Saturday, September 5, 2020

Reactivity of Elements

In every group of periodic table reactivity of elements either increases or decreases from top to bottom. In case of metal reactivity increases from top to bottom and that decreases in case of non metals. The reactivity of element depend upon two major factors

  • The number of electrons in outermost orbit
  • Radius of atom

Reactivity of metals: In general reactivity of metallic element increases from top to bottom in the group of periodic table. As we move from top to bottom radius of atom increases and hence probability of losing electron from outermost orbit also increases as the distance of free electron from nucleus become high and electrostatic force between nucleus and the free electron becomes weak.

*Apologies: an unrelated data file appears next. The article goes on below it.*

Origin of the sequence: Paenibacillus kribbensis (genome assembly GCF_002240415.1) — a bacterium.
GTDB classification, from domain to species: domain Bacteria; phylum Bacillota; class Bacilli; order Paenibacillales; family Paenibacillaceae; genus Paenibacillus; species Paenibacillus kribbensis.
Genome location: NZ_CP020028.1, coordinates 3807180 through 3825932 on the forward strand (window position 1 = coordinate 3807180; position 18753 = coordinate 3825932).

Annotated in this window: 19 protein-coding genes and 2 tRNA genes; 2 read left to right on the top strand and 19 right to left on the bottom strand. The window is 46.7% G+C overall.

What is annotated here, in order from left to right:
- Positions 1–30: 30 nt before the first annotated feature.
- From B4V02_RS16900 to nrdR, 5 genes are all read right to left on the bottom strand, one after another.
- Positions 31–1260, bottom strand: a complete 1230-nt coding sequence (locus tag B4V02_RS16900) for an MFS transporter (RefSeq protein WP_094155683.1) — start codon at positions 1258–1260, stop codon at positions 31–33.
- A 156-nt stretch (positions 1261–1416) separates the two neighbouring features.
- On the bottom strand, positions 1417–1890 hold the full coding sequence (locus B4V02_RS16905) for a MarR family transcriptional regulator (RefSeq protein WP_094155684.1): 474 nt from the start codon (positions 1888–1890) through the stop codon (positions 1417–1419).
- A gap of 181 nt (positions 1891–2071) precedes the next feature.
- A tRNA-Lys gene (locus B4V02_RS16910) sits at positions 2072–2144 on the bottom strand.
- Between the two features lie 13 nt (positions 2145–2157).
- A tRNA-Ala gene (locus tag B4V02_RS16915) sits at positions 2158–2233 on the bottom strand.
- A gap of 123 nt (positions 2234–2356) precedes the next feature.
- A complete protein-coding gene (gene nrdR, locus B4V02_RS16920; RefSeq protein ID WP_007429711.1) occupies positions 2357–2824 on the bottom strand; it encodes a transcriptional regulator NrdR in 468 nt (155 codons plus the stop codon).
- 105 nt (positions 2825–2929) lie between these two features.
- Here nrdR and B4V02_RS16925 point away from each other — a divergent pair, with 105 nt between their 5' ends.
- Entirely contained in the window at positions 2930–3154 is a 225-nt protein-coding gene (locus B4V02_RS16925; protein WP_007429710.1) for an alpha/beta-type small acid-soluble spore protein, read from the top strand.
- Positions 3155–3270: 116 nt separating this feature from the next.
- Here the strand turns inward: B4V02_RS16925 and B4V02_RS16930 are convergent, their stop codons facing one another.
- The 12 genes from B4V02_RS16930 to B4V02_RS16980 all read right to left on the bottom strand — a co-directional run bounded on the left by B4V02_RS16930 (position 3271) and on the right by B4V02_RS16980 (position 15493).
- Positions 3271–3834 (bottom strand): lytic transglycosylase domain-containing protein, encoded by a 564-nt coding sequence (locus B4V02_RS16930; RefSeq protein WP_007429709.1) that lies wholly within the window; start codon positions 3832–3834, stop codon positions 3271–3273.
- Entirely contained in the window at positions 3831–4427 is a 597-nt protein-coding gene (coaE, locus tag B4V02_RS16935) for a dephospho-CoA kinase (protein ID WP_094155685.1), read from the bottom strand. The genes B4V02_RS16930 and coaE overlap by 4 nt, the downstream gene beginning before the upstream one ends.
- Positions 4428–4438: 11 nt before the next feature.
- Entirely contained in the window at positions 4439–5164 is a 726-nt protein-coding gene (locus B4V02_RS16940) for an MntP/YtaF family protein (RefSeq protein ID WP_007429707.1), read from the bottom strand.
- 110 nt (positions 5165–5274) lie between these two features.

Q. Why potassium is more reactive than sodium?
Ans: As potassium is larger than sodium, potassium's valence electron is at a greater distance from the attractive nucleus and is so removed more easily than sodium's valence electron. As it is removed more easily, it requires less energy, and can be said to be more reactive.
Reactivity of non-metals: In case of metal it is most reactive if it has valence electron 1 or valency 1 but in case of non metal most reactive one is that which has number valence electrons 7 and valency 1. Unlike in case of metal, reactivity of non metal in a group as we move from top to bottom. The cause same as explained above but opposite with radius of atom. As we move from top to bottom in a group atomic radius increases and capacity of pulling external electron dcreases.

Q. Why is fluorine more reactive than chlorine?
Ans: This is because the valence/bonding electrons are closer to the nucleus in Fluorine than they are Chlorine and others and thus more strongly attracted. Fluorine is most electronegative, thus it is most reactive.


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